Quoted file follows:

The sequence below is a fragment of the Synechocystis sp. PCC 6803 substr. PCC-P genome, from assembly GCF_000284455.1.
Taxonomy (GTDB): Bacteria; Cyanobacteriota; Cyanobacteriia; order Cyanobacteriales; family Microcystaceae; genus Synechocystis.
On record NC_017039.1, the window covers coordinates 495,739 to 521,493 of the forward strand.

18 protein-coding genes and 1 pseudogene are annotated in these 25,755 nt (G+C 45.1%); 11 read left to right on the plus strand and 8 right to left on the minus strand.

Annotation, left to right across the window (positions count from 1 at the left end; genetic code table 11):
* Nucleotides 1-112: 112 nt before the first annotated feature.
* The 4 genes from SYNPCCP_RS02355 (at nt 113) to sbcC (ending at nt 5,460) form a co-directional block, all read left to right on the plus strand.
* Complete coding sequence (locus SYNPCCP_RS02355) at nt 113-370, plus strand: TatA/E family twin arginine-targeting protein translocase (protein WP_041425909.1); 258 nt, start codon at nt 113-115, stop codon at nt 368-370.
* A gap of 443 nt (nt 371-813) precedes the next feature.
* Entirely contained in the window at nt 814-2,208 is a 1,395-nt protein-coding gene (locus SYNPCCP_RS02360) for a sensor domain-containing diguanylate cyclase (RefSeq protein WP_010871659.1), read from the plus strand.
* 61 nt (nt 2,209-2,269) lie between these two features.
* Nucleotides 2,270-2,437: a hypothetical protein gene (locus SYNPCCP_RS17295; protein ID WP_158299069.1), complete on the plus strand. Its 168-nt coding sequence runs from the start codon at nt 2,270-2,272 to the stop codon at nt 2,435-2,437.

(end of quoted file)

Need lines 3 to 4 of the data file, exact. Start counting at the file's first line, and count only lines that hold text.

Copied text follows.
On record NC_017039.1, the window covers coordinates 495,739 to 521,493 of the forward strand.

18 protein-coding genes and 1 pseudogene are annotated in these 25,755 nt (G+C 45.1%); 11 read left to right on the plus strand and 8 right to left on the minus strand.